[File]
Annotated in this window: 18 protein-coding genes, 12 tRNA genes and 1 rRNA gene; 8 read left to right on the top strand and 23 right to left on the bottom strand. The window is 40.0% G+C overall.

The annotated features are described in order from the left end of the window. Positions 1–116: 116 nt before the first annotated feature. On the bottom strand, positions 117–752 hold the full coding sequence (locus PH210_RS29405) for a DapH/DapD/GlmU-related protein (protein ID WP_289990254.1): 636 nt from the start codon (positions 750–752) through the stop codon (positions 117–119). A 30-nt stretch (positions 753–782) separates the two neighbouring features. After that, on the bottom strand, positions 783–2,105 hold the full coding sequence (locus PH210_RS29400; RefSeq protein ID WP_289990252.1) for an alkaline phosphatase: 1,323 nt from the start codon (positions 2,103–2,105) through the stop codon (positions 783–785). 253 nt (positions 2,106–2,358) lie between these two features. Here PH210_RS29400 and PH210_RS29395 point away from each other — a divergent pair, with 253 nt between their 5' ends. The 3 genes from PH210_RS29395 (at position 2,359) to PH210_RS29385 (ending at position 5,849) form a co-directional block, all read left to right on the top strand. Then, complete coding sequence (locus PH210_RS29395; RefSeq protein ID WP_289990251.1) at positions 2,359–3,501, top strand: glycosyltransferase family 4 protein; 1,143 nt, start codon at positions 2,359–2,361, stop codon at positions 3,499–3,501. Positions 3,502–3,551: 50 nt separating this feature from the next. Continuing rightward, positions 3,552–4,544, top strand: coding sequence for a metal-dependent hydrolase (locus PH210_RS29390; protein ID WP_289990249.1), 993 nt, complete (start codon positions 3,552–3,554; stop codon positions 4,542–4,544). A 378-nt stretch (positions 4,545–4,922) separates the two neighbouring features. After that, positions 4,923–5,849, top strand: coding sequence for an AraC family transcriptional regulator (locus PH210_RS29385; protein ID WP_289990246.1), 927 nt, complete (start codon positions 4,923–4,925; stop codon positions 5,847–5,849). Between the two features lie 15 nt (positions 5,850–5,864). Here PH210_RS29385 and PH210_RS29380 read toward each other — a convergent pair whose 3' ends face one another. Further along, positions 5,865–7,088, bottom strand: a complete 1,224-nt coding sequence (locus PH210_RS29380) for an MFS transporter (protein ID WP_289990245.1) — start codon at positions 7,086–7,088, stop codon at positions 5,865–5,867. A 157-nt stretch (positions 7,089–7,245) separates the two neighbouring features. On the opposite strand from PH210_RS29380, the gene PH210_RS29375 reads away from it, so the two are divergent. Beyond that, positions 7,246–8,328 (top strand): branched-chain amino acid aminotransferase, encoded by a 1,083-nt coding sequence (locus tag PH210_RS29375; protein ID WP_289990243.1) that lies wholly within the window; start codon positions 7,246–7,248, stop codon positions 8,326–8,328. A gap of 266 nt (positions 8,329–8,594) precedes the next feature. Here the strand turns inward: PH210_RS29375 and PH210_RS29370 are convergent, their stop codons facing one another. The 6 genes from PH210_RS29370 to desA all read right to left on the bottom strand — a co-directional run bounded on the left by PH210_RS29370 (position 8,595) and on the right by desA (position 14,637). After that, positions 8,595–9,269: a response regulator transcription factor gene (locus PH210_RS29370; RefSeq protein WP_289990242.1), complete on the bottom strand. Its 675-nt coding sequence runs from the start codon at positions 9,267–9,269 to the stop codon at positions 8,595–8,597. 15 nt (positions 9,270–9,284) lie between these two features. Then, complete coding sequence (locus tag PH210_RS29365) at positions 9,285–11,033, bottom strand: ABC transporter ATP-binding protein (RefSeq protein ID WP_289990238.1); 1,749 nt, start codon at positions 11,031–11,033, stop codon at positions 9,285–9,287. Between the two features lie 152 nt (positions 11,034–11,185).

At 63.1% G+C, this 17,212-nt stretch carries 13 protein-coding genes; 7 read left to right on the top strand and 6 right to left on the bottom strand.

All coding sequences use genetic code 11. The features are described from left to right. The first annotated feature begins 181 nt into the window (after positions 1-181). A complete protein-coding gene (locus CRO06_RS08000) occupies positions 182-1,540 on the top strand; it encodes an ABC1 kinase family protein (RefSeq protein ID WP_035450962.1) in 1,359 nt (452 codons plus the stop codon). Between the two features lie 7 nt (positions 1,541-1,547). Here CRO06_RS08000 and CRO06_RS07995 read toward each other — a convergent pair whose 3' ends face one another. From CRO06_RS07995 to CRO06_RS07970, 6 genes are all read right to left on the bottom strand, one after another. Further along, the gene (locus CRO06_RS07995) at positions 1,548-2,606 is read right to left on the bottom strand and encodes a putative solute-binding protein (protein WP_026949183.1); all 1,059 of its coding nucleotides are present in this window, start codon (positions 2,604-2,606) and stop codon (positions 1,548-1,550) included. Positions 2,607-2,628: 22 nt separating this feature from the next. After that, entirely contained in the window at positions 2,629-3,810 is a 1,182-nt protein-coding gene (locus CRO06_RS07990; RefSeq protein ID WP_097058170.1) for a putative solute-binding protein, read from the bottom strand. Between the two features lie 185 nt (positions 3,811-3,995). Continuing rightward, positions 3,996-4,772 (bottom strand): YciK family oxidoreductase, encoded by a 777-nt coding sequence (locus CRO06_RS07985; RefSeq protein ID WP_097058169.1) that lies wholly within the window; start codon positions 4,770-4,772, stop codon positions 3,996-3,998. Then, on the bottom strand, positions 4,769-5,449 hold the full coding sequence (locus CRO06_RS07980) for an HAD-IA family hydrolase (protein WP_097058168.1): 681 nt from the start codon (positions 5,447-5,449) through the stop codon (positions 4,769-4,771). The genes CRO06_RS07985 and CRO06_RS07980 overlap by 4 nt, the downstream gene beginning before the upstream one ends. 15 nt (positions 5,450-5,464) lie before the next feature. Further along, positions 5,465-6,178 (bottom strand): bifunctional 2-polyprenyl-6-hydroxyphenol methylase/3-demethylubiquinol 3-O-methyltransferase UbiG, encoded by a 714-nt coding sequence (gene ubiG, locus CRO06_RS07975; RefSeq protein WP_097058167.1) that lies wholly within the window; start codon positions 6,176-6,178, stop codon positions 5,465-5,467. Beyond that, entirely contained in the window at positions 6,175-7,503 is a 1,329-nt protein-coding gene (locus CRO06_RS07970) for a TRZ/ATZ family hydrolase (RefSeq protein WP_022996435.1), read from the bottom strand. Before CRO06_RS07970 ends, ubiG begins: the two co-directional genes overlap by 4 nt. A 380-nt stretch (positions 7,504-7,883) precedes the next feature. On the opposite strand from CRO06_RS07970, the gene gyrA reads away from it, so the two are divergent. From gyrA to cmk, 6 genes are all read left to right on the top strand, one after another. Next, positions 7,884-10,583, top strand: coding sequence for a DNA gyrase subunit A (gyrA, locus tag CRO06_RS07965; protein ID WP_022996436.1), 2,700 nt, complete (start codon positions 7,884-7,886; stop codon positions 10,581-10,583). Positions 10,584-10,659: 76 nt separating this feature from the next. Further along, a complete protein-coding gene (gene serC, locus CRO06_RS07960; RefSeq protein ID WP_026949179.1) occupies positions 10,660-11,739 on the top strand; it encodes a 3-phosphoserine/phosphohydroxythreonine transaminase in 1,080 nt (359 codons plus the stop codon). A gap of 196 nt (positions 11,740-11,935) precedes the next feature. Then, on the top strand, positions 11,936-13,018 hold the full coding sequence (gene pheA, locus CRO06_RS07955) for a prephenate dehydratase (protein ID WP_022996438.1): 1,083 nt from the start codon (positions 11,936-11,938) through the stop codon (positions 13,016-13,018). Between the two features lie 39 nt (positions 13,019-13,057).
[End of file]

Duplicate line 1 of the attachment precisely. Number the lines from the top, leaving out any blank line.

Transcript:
Annotated in this window: 18 protein-coding genes, 12 tRNA genes and 1 rRNA gene; 8 read left to right on the top strand and 23 right to left on the bottom strand. The window is 40.0% G+C overall.